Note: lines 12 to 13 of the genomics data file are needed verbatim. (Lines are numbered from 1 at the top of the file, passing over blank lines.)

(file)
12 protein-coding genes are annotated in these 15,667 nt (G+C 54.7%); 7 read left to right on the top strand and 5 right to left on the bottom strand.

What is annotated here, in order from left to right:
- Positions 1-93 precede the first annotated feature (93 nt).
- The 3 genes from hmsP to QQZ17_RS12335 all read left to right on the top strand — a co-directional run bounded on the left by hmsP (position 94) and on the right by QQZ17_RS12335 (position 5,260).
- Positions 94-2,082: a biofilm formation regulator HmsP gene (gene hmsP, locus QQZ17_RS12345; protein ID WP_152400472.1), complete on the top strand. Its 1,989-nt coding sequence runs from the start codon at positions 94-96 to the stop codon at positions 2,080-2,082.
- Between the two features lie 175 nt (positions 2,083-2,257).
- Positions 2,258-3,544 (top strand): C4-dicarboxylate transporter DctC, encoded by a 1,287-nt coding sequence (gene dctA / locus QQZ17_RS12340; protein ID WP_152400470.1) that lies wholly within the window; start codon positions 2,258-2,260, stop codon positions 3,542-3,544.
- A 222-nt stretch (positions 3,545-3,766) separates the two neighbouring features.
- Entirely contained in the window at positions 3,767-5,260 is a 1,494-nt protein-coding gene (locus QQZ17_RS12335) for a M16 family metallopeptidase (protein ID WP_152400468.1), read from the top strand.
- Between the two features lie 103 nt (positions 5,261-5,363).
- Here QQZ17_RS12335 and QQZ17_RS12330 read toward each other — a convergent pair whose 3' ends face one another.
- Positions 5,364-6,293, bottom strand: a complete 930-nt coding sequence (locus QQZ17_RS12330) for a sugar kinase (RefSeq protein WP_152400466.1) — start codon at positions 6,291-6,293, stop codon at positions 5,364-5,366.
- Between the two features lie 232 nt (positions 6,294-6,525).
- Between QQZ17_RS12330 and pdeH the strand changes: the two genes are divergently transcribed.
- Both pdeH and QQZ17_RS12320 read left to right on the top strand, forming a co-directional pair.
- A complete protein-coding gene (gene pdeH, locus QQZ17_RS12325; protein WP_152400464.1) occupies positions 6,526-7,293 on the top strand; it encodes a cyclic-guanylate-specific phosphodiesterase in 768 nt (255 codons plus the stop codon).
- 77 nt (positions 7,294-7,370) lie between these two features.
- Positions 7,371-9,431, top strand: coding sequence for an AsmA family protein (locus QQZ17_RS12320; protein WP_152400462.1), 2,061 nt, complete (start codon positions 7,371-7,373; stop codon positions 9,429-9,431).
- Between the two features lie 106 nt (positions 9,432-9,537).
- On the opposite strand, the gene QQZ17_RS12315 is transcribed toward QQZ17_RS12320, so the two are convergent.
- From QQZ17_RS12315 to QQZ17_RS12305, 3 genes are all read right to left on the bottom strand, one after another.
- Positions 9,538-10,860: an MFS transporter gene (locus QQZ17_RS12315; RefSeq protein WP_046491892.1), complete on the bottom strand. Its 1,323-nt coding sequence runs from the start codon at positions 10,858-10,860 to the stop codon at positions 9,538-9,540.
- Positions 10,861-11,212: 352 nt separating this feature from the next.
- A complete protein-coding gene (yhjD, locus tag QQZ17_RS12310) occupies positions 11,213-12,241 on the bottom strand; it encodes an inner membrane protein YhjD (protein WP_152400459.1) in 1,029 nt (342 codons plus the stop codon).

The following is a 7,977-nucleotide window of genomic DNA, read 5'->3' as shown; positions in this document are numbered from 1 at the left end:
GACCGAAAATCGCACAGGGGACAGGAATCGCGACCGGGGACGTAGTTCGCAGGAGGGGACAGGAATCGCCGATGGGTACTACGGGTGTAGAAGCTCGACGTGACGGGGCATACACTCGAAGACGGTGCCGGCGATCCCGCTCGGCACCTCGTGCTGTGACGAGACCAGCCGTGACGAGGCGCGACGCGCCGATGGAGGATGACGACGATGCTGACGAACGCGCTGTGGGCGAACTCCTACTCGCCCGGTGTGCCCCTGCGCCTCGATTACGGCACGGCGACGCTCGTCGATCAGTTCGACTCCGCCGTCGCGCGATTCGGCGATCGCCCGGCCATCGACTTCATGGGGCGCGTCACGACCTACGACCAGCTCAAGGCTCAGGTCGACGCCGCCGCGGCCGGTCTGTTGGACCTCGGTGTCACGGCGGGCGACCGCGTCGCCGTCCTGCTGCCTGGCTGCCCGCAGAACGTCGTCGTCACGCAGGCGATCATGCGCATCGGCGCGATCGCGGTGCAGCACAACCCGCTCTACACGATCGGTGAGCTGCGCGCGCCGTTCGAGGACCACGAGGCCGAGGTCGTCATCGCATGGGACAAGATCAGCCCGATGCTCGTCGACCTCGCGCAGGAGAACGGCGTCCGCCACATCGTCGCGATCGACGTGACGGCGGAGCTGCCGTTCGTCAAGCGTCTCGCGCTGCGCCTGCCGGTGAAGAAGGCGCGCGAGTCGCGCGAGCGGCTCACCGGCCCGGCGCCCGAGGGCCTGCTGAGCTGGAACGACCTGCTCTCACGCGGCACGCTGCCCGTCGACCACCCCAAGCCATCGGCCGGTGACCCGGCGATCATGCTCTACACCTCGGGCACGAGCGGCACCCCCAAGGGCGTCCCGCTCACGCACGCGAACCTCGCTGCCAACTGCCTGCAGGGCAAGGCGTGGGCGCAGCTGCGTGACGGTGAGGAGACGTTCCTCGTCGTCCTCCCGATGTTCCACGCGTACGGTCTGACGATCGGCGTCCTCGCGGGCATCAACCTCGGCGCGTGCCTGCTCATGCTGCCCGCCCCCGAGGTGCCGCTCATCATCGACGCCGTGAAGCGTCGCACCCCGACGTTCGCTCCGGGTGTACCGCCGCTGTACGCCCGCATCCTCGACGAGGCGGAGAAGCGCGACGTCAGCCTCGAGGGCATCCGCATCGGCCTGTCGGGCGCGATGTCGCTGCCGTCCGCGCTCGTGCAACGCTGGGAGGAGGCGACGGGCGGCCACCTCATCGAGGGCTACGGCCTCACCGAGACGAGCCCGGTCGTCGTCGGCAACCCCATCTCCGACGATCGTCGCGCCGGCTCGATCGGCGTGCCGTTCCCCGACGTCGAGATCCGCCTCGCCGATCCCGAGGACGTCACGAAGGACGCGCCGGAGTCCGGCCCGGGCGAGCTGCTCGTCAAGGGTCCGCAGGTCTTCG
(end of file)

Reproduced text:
- Positions 5,364-6,293, bottom strand: a complete 930-nt coding sequence (locus QQZ17_RS12330) for a sugar kinase (RefSeq protein WP_152400466.1) — start codon at positions 6,291-6,293, stop codon at positions 5,364-5,366.
- Between the two features lie 232 nt (positions 6,294-6,525).